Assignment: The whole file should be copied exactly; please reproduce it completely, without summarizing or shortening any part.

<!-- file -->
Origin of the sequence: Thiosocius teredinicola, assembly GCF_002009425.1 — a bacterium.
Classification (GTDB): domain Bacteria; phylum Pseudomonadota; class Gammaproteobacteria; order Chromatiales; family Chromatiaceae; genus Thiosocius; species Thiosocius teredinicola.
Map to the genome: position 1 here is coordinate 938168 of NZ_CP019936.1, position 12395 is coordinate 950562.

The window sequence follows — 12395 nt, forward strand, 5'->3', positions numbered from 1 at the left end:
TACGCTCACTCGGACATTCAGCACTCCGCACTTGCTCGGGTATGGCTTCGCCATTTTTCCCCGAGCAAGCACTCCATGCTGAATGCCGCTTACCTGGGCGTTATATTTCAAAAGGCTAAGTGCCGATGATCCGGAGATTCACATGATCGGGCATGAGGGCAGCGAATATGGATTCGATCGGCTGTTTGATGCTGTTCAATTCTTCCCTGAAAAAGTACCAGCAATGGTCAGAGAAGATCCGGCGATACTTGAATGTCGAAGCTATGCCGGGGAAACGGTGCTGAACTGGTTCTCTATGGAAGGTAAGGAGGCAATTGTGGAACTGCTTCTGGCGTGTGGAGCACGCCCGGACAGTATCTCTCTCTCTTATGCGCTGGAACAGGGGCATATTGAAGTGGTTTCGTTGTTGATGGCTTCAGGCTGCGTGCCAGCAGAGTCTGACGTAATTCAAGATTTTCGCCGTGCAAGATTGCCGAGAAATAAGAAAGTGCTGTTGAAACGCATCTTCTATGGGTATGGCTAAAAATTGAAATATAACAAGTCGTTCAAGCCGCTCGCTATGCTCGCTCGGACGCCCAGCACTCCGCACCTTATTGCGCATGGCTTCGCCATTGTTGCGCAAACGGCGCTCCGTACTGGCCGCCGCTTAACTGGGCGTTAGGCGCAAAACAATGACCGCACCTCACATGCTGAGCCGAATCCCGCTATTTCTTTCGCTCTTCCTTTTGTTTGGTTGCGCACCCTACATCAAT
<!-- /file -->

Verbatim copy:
Origin of the sequence: Thiosocius teredinicola, assembly GCF_002009425.1 — a bacterium.
Classification (GTDB): domain Bacteria; phylum Pseudomonadota; class Gammaproteobacteria; order Chromatiales; family Chromatiaceae; genus Thiosocius; species Thiosocius teredinicola.
Map to the genome: position 1 here is coordinate 938168 of NZ_CP019936.1, position 12395 is coordinate 950562.

The window sequence follows — 12395 nt, forward strand, 5'->3', positions numbered from 1 at the left end:
TACGCTCACTCGGACATTCAGCACTCCGCACTTGCTCGGGTATGGCTTCGCCATTTTTCCCCGAGCAAGCACTCCATGCTGAATGCCGCTTACCTGGGCGTTATATTTCAAAAGGCTAAGTGCCGATGATCCGGAGATTCACATGATCGGGCATGAGGGCAGCGAATATGGATTCGATCGGCTGTTTGATGCTGTTCAATTCTTCCCTGAAAAAGTACCAGCAATGGTCAGAGAAGATCCGGCGATACTTGAATGTCGAAGCTATGCCGGGGAAACGGTGCTGAACTGGTTCTCTATGGAAGGTAAGGAGGCAATTGTGGAACTGCTTCTGGCGTGTGGAGCACGCCCGGACAGTATCTCTCTCTCTTATGCGCTGGAACAGGGGCATATTGAAGTGGTTTCGTTGTTGATGGCTTCAGGCTGCGTGCCAGCAGAGTCTGACGTAATTCAAGATTTTCGCCGTGCAAGATTGCCGAGAAATAAGAAAGTGCTGTTGAAACGCATCTTCTATGGGTATGGCTAAAAATTGAAATATAACAAGTCGTTCAAGCCGCTCGCTATGCTCGCTCGGACGCCCAGCACTCCGCACCTTATTGCGCATGGCTTCGCCATTGTTGCGCAAACGGCGCTCCGTACTGGCCGCCGCTTAACTGGGCGTTAGGCGCAAAACAATGACCGCACCTCACATGCTGAGCCGAATCCCGCTATTTCTTTCGCTCTTCCTTTTGTTTGGTTGCGCACCCTACATCAAT